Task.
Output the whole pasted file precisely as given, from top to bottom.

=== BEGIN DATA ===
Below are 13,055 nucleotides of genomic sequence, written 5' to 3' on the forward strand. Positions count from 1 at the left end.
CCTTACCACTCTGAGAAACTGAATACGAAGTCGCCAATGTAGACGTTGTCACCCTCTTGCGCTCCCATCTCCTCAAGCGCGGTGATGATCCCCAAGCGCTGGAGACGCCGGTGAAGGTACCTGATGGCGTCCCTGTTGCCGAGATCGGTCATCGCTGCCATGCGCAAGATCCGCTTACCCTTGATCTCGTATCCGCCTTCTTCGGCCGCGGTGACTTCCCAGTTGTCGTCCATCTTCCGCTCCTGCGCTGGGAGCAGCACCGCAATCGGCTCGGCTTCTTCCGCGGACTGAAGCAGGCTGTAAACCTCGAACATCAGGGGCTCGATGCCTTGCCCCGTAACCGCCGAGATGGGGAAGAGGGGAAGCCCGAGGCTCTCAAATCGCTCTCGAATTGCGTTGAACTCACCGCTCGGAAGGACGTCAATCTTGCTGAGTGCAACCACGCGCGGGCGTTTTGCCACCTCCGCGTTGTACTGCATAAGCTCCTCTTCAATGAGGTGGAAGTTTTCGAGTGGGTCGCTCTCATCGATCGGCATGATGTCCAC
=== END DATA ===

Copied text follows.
Below are 13,055 nucleotides of genomic sequence, written 5' to 3' on the forward strand. Positions count from 1 at the left end.
CCTTACCACTCTGAGAAACTGAATACGAAGTCGCCAATGTAGACGTTGTCACCCTCTTGCGCTCCCATCTCCTCAAGCGCGGTGATGATCCCCAAGCGCTGGAGACGCCGGTGAAGGTACCTGATGGCGTCCCTGTTGCCGAGATCGGTCATCGCTGCCATGCGCAAGATCCGCTTACCCTTGATCTCGTATCCGCCTTCTTCGGCCGCGGTGACTTCCCAGTTGTCGTCCATCTTCCGCTCCTGCGCTGGGAGCAGCACCGCAATCGGCTCGGCTTCTTCCGCGGACTGAAGCAGGCTGTAAACCTCGAACATCAGGGGCTCGATGCCTTGCCCCGTAACCGCCGAGATGGGGAAGAGGGGAAGCCCGAGGCTCTCAAATCGCTCTCGAATTGCGTTGAACTCACCGCTCGGAAGGACGTCAATCTTGCTGAGTGCAACCACGCGCGGGCGTTTTGCCACCTCCGCGTTGTACTGCATAAGCTCCTCTTCAATGAGGTGGAAGTTTTCGAGTGGGTCGCTCTCATCGATCGGCATGATGTCCAC